Amazon rose to success by figuring out how to sell books and then e-books online. Now, with more power than any bookseller in modern times — and as a publisher and a manufacturer of e-book devices as well — the company is finding itself challenged by critics, publishers and regulators.
The European disclosure came as Amazon continues to negotiate with Penguin Random House, the world’s largest publisher, for new contract terms. Attempts to reach a deal have yielded little. When talks with another publisher, Hachette, broke down last year, writers of all sorts took to the barricades, fueling copious discussion about whether Amazon was saving the world of reading or ruining it.
A spokeswoman for Penguin Random House said “all is good” between it and Amazon. A spokesman for Amazon did not return a message for comment.
The court case that cemented Amazon’s e-book dominance in the United States over rivals like Barnes & Noble is being viewed differently in 2015 than it was in 2012.
Amazon introduced the Kindle, the first truly popular electronic reader, in 2007. When Apple introduced the iPad three years later, publishers tried to use the new device as leverage against Amazon. The ensuing price-fixing suit was settled by the publishers. Apple lost in court. (Hachette was one of the defendants, as was Penguin, then a separate company from Random House.)
Apple’s deep pockets allowed it to pursue an expensive appeal, and a hearing in New York last December seemed to show that two of the three judges might be sympathetic to its arguments. A ruling is expected later this year.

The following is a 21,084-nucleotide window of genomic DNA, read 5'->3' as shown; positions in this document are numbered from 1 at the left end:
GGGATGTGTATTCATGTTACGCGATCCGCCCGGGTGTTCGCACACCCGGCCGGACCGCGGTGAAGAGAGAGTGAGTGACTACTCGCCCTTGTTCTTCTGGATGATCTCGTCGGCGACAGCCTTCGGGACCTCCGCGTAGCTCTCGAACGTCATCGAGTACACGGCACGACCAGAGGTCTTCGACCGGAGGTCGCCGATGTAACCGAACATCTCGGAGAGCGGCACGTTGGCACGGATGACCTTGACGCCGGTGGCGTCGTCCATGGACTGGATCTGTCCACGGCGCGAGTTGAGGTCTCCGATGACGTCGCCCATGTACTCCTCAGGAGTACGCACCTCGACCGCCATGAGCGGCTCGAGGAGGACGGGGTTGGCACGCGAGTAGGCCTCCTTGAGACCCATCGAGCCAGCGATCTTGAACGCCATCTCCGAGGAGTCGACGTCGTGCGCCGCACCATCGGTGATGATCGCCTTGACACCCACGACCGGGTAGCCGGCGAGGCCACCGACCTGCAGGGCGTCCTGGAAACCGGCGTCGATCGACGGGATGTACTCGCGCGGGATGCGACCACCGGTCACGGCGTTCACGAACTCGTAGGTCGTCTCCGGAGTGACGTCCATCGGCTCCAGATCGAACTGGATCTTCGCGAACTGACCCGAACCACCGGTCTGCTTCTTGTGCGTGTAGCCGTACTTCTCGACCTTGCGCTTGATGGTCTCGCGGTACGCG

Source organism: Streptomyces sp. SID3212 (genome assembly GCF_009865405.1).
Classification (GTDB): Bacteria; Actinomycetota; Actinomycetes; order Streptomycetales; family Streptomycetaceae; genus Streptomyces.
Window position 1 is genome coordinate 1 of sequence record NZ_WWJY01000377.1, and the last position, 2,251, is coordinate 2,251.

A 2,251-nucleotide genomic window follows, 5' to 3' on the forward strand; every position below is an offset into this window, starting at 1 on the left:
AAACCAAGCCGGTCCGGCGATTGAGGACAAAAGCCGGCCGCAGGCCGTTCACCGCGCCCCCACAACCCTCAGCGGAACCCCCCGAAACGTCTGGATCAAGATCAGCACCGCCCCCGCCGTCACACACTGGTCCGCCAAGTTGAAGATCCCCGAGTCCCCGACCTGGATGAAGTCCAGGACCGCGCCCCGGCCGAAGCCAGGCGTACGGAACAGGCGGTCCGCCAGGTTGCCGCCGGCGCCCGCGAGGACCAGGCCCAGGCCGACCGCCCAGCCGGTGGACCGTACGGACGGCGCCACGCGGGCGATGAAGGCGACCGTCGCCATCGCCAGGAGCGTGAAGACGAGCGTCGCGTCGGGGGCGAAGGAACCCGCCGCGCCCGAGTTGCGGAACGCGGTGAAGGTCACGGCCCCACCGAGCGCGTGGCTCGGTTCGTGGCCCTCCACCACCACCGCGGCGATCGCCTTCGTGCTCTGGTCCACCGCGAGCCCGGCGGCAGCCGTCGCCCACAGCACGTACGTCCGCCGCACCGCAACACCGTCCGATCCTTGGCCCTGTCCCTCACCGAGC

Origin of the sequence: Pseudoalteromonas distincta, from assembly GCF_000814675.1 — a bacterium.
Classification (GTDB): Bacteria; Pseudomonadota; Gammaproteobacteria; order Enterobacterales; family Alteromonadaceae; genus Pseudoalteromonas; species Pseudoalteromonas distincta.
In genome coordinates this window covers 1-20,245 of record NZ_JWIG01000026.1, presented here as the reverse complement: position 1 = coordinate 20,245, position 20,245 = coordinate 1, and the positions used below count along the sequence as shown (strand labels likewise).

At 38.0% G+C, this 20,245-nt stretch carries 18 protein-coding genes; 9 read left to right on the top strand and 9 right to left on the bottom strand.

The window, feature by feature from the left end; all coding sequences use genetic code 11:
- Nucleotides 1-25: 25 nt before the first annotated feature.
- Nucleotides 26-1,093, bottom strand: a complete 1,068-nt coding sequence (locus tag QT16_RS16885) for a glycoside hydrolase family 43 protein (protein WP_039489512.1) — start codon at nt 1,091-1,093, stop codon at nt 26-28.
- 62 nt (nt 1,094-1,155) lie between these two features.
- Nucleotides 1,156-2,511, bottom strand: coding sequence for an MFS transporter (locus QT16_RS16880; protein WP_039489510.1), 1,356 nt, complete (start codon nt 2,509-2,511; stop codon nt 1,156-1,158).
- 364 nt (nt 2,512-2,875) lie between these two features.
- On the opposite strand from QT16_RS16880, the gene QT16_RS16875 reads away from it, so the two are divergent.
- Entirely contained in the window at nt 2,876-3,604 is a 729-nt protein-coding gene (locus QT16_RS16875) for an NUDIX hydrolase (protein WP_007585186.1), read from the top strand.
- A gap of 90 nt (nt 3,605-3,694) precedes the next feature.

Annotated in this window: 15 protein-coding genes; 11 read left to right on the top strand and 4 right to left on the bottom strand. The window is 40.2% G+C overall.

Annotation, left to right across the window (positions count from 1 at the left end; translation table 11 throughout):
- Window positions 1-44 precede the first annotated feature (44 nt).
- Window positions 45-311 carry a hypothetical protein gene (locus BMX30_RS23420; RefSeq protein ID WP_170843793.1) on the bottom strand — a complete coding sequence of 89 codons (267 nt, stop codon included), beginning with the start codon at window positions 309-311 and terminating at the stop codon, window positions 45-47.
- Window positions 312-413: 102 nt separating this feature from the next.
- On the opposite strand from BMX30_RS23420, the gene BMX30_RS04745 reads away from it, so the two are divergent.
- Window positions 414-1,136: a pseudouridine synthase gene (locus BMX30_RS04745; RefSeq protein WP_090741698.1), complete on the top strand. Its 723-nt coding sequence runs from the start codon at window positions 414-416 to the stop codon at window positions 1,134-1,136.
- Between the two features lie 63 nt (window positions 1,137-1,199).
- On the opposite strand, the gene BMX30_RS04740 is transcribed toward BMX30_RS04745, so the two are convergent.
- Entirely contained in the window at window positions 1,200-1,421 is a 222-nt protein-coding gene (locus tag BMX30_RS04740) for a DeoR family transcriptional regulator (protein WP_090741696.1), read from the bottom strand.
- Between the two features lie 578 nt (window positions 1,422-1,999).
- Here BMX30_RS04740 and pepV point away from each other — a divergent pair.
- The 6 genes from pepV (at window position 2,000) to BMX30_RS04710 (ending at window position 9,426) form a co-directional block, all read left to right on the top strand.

“The government and lower court viewed it as price fixing, which is an automatic violation of the antitrust laws,” said Michael Carrier, an antitrust expert at Rutgers School of Law in Camden. “But Apple — and the appeals court — could view this as possibly the only way to enter a market dominated by a monopolist charging excessively low prices.”
The European Commission’s e-books investigation is at an early stage and still could be dropped or end in a settlement without a formal finding of wrongdoing. If formal charges, or a statement of objections, are eventually brought against Amazon and Amazon fails to successfully rebut those findings, the company could face a fine of as much as 10 percent of its most recent annual global sales.
The largest single fine levied by the commission, the European Union’s executive body in Brussels, is 1.1 billion euros ($1.2 billion) in 2009 against Intel, the chip manufacturer, for abusing its dominance of the computer chip market. But the accumulated penalties paid by another American technology titan, Microsoft, were even higher, totaling almost €2 billion in European fines over a decade.